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Don’t Even Try to Spend Your Frequent Flyer Miles

Airline rewards programs no longer benefit the leisure traveler

If you’ve flown anywhere in the last year or so, you’ve probably seen some airlines trying to sign you up for a credit card by catching your attention as you walk to your gate, offering a certain amount of points to entice you to sign up for the card. You ignore them as you rush to your gate but later think: Why is an airline pushing me to sign me up for a credit card?

Well, over the past few years major airlines have been adjusting their rewards programs. Rewards were once based on miles flown, but most airlines now emphasize ticket purchase price and the use of airline-affiliated credit cards. Unfortunately, this switch may only benefit business flyers purchasing more expensive tickets, while making it harder for those who travel less frequently and buy discounted tickets (nearly everyone else) to accumulate points.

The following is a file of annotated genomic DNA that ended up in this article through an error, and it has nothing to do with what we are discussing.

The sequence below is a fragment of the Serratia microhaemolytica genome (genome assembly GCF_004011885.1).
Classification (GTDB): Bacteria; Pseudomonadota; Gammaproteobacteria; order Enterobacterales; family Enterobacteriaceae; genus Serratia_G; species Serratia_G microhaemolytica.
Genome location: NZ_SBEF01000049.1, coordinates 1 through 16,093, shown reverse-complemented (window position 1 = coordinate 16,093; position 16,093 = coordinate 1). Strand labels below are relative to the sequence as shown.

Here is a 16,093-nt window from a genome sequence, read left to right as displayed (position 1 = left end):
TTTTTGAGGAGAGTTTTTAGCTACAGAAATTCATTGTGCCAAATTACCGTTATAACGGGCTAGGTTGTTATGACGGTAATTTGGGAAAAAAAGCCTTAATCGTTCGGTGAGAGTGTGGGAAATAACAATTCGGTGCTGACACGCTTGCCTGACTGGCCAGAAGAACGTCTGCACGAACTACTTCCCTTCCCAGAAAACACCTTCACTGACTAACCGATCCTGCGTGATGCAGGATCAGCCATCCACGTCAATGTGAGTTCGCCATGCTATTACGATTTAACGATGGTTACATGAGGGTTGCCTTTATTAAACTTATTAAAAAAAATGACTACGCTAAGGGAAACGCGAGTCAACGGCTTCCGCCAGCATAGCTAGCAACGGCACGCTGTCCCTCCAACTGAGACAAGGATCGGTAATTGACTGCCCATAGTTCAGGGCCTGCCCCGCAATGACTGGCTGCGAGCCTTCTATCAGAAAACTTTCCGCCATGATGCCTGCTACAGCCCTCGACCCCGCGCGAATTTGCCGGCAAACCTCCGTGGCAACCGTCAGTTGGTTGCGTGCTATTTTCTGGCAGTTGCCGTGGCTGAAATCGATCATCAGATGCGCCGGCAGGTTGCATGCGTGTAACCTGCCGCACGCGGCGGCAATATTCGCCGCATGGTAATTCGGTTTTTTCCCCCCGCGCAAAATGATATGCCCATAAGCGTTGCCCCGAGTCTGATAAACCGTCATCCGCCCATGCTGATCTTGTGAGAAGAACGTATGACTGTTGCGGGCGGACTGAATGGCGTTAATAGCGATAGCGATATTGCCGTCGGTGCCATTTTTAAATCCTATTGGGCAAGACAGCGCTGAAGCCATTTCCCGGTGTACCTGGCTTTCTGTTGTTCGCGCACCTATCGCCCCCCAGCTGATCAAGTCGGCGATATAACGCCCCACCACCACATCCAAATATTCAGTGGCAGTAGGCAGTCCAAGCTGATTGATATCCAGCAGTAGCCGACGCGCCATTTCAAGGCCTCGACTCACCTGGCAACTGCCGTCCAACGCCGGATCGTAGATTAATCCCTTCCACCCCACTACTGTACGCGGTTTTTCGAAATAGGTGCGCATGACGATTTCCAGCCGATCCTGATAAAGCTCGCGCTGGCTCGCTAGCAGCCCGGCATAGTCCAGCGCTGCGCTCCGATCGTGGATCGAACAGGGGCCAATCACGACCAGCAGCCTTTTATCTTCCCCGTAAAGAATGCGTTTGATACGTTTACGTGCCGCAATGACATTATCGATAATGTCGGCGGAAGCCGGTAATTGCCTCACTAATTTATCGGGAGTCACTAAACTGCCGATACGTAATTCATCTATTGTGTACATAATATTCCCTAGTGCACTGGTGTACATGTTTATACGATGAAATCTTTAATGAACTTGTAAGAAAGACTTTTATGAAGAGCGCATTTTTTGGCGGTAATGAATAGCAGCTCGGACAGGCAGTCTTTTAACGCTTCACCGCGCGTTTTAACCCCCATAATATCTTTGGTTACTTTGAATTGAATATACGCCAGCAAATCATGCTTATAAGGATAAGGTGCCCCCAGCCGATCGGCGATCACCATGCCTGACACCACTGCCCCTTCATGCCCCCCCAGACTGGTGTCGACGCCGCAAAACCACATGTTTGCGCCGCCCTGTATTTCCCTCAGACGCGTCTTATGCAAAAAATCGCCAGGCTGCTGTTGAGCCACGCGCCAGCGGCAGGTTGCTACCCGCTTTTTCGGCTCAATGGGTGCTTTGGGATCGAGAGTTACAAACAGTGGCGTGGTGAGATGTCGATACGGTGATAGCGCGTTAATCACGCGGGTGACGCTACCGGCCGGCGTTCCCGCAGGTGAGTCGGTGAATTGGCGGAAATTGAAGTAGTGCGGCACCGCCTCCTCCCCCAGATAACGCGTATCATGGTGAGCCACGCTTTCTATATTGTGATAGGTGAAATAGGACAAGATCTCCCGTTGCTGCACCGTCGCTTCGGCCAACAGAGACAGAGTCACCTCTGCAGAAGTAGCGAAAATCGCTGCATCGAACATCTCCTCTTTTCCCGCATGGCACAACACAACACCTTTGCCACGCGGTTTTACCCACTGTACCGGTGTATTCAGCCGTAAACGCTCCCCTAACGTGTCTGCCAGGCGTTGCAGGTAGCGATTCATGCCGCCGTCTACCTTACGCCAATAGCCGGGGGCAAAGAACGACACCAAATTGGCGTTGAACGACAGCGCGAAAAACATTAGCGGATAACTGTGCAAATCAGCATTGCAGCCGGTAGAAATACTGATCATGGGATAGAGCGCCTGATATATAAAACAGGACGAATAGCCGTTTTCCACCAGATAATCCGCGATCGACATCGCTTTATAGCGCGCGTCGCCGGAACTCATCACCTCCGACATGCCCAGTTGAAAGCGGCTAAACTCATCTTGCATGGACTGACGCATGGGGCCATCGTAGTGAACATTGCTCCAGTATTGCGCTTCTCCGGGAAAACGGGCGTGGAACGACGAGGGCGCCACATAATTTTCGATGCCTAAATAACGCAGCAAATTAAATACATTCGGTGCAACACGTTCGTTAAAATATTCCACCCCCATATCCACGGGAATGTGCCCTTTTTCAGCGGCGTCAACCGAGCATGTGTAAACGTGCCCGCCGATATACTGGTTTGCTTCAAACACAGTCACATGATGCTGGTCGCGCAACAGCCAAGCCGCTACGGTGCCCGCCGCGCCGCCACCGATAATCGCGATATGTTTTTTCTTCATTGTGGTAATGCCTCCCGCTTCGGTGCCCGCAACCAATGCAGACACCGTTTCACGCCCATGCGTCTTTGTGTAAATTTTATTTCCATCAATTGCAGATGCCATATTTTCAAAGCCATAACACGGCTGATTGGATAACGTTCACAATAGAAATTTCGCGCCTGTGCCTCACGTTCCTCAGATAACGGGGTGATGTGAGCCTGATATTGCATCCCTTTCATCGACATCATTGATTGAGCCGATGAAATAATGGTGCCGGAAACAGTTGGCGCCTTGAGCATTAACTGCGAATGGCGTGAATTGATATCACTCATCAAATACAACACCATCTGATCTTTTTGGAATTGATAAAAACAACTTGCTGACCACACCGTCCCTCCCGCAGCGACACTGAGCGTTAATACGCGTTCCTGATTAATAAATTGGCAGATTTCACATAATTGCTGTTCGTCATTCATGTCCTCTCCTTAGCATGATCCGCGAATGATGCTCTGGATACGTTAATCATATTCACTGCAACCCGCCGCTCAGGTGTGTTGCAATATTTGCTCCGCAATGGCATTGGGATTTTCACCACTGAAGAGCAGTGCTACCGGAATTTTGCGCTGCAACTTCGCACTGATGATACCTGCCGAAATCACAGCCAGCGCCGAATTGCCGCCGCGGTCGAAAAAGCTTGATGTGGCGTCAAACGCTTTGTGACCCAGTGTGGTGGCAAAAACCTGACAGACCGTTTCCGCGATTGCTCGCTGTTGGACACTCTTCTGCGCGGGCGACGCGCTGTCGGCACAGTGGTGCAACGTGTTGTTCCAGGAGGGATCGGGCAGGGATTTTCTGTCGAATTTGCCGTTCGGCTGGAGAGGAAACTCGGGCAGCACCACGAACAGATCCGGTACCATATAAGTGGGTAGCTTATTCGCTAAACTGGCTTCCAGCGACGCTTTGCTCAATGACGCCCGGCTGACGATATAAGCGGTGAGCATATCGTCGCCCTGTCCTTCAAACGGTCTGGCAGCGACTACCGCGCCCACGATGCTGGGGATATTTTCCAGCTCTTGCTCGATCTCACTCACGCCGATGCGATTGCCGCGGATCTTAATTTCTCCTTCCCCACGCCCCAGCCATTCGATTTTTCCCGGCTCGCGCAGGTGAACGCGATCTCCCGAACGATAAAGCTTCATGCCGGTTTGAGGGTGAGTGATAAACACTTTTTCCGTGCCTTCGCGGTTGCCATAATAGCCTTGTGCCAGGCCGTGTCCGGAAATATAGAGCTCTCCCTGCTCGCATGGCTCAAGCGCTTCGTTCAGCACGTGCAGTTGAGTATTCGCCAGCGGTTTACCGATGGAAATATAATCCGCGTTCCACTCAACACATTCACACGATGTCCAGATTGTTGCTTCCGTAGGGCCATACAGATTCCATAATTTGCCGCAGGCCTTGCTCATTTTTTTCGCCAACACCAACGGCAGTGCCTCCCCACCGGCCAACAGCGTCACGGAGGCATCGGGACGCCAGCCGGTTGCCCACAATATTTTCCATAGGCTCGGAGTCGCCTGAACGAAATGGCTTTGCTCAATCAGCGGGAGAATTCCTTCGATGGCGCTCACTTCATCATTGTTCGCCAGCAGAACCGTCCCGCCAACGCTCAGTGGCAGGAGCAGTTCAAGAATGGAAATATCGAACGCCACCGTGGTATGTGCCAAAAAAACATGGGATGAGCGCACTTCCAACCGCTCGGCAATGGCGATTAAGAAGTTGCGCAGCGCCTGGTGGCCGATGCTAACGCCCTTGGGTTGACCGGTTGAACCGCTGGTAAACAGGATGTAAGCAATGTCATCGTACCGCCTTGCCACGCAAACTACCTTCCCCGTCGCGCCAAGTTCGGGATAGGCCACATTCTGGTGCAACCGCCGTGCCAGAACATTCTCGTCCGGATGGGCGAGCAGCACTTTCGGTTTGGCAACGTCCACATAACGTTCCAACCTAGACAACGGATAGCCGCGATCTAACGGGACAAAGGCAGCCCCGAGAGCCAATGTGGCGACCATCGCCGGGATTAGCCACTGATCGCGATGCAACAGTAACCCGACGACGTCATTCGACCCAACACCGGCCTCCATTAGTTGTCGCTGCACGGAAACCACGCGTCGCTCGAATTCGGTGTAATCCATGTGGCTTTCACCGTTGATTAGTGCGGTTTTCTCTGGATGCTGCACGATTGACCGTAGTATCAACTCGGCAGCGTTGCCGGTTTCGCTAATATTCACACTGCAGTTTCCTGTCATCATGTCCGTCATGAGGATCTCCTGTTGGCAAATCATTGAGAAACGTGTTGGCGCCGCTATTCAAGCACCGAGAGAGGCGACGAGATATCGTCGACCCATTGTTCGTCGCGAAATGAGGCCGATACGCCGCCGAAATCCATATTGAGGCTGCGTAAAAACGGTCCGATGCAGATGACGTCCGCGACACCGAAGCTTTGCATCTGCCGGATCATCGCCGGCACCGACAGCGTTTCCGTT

Any customer-loyalty miles you have can still be redeemed, but they’ve lost value and are no longer much of an incentive to choose any particular airline over another. The airline companies originally created these programs to fill the more expensive seats at the front of the cabin, but under the new rewards systems, the more expensive seats are likely to be purchased to accumulate more points — leaving fewer (if any) open seats to be offered to rewards members.

JetBlue and Virgin America paved the way with these credit card programs, with American Airlines, Delta, and United the most recent airlines to make the switch.

Once you’ve booked your flight, here are 12 things every savvy traveler needs to pack.

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